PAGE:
So if you look at vegetation as say a collection of plants, then you can count the number of plants and thus can count vegetation.
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29 Sep 2005, 20:20
Antmavel wrote:
1) Can someone explain the flaw in A ?
2) Everybody here agree that Vegetation is countable ?

1) The noticeable flaw (to me) in A is the plural form of "exist". Since its "a or b <verb>" - the verb needs to go with the subject closest to it, vegetation in this case is singular.
2) IMO vegetation is non-countable. The context is critical for vegetation to be countable - i.e. if it specifically means "plants". Plant life - is not countable.

Here is the definition from dictionary.com
1) The act or process of vegetating.
2) The plants of an area or a region; plant life: The vegetation is lush on the Hawaiian Islands

Anyways... interesting SC.... but still don't know why B is wrong.
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01 Oct 2005, 23:02
I think there is a problem here.
Please check OG question 107 SC
it is exactly the same idea, for those who don't have it now please have a look :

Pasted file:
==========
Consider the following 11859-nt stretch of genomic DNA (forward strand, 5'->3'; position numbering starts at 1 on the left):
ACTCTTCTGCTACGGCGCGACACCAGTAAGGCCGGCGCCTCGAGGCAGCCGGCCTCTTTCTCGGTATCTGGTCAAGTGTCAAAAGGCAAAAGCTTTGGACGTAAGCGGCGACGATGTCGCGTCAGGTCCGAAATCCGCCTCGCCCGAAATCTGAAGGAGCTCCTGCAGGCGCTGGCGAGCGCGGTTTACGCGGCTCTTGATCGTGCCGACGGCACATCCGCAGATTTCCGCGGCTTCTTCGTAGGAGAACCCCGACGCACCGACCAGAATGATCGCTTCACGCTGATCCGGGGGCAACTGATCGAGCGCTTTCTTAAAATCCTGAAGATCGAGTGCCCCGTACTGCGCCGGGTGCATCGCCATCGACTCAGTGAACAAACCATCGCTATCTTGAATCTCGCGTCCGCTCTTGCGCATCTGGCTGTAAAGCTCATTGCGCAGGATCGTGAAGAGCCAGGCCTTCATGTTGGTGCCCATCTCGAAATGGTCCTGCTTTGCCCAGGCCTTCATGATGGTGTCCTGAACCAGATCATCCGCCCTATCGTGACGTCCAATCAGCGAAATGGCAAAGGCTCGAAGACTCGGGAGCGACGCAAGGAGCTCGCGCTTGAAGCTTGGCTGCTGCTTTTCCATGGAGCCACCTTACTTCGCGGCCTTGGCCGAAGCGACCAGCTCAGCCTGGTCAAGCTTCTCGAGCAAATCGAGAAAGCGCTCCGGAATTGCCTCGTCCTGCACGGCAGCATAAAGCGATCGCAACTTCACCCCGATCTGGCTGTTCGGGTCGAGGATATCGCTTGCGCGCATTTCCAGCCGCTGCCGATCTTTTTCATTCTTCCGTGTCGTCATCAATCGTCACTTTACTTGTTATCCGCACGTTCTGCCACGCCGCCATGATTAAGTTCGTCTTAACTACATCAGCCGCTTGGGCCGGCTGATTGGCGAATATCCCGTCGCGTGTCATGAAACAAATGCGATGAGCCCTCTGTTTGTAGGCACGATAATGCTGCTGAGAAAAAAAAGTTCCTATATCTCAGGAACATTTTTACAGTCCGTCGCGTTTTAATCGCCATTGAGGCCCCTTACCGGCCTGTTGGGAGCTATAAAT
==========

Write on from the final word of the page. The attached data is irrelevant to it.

the sentence is :
"downzoning....allows for more open space in areas where little water or services exist"
the choices are exactly the same as now, just plug WATER and SERVICES instead of VEGETATION and WATER.
The final OA is E :
"where there are few services and little available water"

HOWEVER the difference is that in that OG SC Water is non countable but Services is countable. This is why A is not correct.

In this SC, Water and Vegetation are non countable. So A should be the good OA in that case.

Please note that in B and C, as the OG said, vegetation and water are being discussed as a pair so they should logically be treated as a coumpound subject requiring a plural verb. This is why D also would not been acceptable and this why A is better than B or C.

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02 Oct 2005, 00:01
Antmavel> I have just e-mailed the source about why B can not be correct in this question. I too disagree with the OA and OE. IMO vegetation is UNCOUNTABLE, like water, and therefore B correctly compounds the two.

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02 Oct 2005, 00:56
Antmavel> Apparently little can only be used to describe "mass nouns" like water, but not vegetation.

I then googled mass nouns and vegetation to come to the following: